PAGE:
Live Free, Play Hard: The Week’s Finest Free Indie Games

THIS WEEK: Ten player Twine game. Martial arts breakup. International Art English. DEATH END.

Art Game by Pippin Barr

Art Game, well WHERE have I heard THOSE two words before, in close proximity, just hanging out, STRAIGHT UP CHILLING.

No, this isn’t about that whole “debate”, Ha Ha Ha, Art Game is just a cool game that happens to be about art.

You pick one of three artists and each has a different medium and each medium is a classic game.

Cicero Sassoon works with Tetris, building bleak edifices of black blocks that of course signify something absolutely brilliant.

I can’t seem to make many popular paintings with Alexandra Tetranov–subtle commentary on sexism or maybe I’m just bad at Snake?

The twins William Edge and Susan Needle have an Asteroids-style game for two players–I play it with my friend and spend a couple seconds clumsily spinning around before slamming into the star at the center of the screen–”This is just so primal,” said the gallery-goer. Yeah. Yes. Yesss.

Mmhm. Transcendent works of genius. That’s exactly what I was going for. Art Game pokes fun at “people reading way too much into things sometimes” and “people using fancy words to dress things up” without feeling like lazy reactionism.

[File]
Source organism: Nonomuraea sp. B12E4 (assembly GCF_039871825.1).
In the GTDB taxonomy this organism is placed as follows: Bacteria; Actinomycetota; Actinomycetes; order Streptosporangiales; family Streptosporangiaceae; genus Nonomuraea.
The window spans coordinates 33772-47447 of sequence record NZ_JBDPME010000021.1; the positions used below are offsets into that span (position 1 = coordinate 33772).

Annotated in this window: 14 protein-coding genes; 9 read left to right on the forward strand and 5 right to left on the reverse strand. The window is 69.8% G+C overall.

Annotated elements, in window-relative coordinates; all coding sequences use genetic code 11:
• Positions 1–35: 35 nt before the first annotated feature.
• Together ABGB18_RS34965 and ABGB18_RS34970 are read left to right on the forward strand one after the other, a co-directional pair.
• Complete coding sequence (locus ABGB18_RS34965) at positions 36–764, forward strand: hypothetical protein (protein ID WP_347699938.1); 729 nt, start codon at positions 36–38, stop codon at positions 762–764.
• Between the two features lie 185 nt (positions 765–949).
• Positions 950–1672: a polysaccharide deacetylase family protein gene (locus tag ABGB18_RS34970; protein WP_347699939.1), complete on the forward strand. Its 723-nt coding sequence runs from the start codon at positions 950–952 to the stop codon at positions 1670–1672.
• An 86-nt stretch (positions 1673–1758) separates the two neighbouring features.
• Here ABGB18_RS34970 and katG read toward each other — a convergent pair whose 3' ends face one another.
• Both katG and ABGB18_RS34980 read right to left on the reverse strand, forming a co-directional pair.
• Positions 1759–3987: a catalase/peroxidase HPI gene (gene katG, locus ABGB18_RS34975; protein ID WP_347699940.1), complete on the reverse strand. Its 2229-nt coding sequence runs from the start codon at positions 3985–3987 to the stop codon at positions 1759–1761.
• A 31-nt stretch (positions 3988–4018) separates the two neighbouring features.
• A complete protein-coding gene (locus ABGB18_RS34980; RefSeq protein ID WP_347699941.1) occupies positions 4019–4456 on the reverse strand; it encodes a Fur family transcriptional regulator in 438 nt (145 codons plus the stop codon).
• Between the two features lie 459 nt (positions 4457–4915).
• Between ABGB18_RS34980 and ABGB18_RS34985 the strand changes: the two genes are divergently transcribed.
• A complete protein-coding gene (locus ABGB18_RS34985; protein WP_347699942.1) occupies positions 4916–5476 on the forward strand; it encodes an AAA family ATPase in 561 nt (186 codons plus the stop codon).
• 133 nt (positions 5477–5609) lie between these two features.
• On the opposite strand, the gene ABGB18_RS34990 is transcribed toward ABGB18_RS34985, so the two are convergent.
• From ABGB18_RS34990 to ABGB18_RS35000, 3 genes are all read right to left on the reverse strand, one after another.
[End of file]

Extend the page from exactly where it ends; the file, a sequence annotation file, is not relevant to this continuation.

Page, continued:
If you’re interested in the grandiose vocabulary of the art world, this article or this essay on International Art English makes good reading.

AE always uses “more rather than fewer words”. Sometimes it uses them with absurd looseness: “Ordinary words take on non-specific alien functions…And sometimes it deploys words with faddish precision: “Usage of the word speculative spiked unaccountably in 2009; 2011 saw a sudden rage for rupture; transversal now seems poised to have its best year ever.”


You Will Select a Decision, № 1: Small Child in Woods by Brendan Patrick Hennessy

A Soviet-era Choose Your Own Adventure book with many choices to ensure the development of proper citizenship and childmanship skills.